Blah, Blah, Blog

The entire concept of blogging eludes me. I do it on my own time, but its more a cathartic, personal exercise in journal keeping than anything else. So it was confusing for me to suddenly have structure tacked onto my ritual of posting photos and lines from songs, poems, quotes, etc. My "Sarah in Real Life" blog is more of a collection of beautiful things than original thoughts or ideas.

But here we are, the end of another semester. And the end of this blog.

Part of me enjoyed writing for me again. I mentioned Robert Fulghum earlier and how he influenced my writing.  I think I can definitely detect shades of Bob in many of my posts. They are often in a sort of organized stream of consciousness format. I start with one random idea and one thing leads to another and BANG I'm talking about how chopsticks are symbolic of our roles in life or something like that.

It was difficult to keep this blog on track considering the audience of an English Class. Many days all I wanted to do was vent. I think on the whole it ended up being a mixture of both efforts.

A blog is essentially an invitation for the world to peek inside your head. Now given the state of the world today, this isn't really surprising. However, most of what comes up on a log is a lot of blah. Not always. But sometimes. Most of the time.

With that in mind, I'm tempted to say that in the end, it doesn't matter what I think, but what you as the reader liked. But that would be a lie. It matters very much what I think about my contributions to this. It is me in a handy technological archived package. On the whole I like it. So there.

(But I really hope you've liked it.)

I Feel Like I Should Apologize for this One....

So as I have contributed to this wonder of blogging awesomeness, I have often thought back to one of our earliest classes where we delved into the black hole of all conversations: Twilight. As my parting gift to all I have decided to post what I have been avoiding all semester in an effort to maintain an adult and serious tone here at Freedom and Fire. But really, this is just to good to keep to myself forever. What follows is my best friend's little brother's review of New Moon. It is the definition of epic. And awkward. And just the sort of thing a fifteen year old would come up with.

So today, my mother came up to me and said, "Hey, wanna go see New Moon today? Don't think of that as an offer as much as a command." So I looked up the movie times, and saw that The Blind Side was also playing. So I went, thinking that I could get away with a last minute change. So when we were about 10 minutes away from the theater, I mentioned that The Blind Side was playing. My mother, being the generous person she was, told me that I could go and see The Blind Side if I wished. Then, she pulled her deceitful tricks. At the movie theater, she asked me which movie I wanted to see. I told her "The Blind Side". She then told the worker, "Hi. I'd like 4 tickets for New Moon". She then told me, "You can go to whichever one you want, but the candy and popcorn go to New Moon." So, being deceived by my mother and popcorn, I walked into the Teenage Girl Abyss. Here's how the movie went (from what I saw).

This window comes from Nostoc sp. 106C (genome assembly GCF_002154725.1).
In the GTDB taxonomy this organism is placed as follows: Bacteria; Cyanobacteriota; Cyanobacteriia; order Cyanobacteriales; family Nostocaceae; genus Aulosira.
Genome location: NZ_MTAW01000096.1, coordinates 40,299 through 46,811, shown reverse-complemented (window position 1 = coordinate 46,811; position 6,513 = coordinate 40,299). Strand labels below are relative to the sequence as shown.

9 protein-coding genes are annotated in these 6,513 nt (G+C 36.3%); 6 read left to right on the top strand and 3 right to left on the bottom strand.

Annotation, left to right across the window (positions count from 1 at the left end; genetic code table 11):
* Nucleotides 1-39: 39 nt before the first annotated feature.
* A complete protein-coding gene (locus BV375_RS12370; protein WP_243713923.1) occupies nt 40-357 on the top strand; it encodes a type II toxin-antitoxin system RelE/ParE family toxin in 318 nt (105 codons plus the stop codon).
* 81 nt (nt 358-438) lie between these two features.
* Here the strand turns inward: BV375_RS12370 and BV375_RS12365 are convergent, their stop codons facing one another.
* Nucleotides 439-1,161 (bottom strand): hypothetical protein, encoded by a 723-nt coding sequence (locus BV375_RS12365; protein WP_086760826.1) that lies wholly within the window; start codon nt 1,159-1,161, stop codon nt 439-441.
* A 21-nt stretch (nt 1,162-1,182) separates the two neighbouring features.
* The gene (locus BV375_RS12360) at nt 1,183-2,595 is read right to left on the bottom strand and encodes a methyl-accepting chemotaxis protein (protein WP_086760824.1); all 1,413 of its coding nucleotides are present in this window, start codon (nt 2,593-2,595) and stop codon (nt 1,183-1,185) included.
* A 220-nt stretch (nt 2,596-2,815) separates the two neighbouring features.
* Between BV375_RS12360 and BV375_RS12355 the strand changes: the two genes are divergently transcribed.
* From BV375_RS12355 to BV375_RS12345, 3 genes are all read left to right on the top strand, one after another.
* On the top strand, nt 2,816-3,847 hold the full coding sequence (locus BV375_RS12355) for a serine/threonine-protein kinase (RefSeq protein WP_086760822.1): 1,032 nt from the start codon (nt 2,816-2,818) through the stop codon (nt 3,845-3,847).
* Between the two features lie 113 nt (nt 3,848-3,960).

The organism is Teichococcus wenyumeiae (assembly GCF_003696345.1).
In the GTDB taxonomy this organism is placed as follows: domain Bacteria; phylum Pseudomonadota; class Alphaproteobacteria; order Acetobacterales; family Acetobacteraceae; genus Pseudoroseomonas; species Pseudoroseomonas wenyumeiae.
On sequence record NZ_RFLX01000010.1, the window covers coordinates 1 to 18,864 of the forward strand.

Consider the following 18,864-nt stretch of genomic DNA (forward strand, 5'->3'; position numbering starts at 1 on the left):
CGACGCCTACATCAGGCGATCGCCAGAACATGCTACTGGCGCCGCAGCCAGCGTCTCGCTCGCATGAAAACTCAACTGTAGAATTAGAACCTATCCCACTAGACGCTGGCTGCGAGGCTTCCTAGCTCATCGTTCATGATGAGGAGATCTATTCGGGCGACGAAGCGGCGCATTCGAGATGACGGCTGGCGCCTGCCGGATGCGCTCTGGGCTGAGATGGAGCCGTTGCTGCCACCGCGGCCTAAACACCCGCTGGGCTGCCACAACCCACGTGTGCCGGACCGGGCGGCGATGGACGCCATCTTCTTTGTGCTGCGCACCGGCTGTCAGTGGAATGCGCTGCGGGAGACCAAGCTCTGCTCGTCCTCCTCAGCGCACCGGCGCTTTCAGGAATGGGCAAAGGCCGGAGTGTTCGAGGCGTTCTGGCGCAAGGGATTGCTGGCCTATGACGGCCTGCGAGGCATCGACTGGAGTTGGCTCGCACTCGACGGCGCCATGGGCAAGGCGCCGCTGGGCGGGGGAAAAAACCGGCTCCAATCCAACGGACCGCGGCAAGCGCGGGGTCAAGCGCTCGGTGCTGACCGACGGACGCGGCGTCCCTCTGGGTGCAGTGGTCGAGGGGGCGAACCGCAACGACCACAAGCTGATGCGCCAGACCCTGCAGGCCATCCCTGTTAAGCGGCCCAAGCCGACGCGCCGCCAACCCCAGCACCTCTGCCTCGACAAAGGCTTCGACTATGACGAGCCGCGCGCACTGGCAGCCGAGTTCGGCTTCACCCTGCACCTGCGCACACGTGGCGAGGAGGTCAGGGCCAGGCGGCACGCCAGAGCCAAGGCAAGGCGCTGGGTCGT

First, I sat through trailers for various chick flicks that only girls and their reluctant boyfriends would ever see. Then, I went to the bathroom. When I came back, a girl was giving Cat Stevens a hug on screen. Then a bunch of awful writing/acting occurred before my eyes, before there was a fight scene between two members of a gay pride parade. The fighting was very Gay-Matrixy. The Gaytrix. I then went to the bathroom again. When I came back, the pale guy broke up with the chick with awful acting. She then walked around like she was a zombie (Without the gore :( ). She then started hanging out with Cat Stevens. I walked to the bathroom again. When I came back, Cat Stevens turned into an angsty David Archuleta. Then, he turned into an awfully animated wolf, and attacked Bob Marley, and some random chick with Rodman-Esqur hair started running around. Then suddenly, the chick realized that she sucked at acting so she jumped off a cliff, and the Rodman chick disappeared in the water. (I have a theory at this is a Cat Stevens trip.) Then, David Archuleta saved bad acting chick. Then, they all went to Rome to save vampire-Harvey Milk. Then, I went to the bathroom again. When I got back, they were all in with a bunch of gay French guys. After more Gaytrix fighting, they all walked out in the anticlimatic ending. Then, there was another 10 minutes of her debating whether she should be a vampire or not. Then, Harvey and David had a fight, to which the angsty David left angstily. Harvey then shocked the world and proved he was straight by asking the GIRL to marry him. At that point I couldn't help but scream, "Cedric Diggory!!".

And now for my review. Many of you are confused as to why I admire Edward and hate the movie. While Mr. Cullen is a good key for telling what the modern woman finds attractive, I do believe that he would do better in a different setting, IE not in a world that sets the bar so high for a guy such as me. I do not think that he should be in a film that the average man hates so much. So while I support Edwards attractivenessity, I do not support his actions. Also, Jacob is 10 years old and has a photo shopped body. So I will continue to admire and envy Edward Cullen, but I will not support his teenage lifestyle.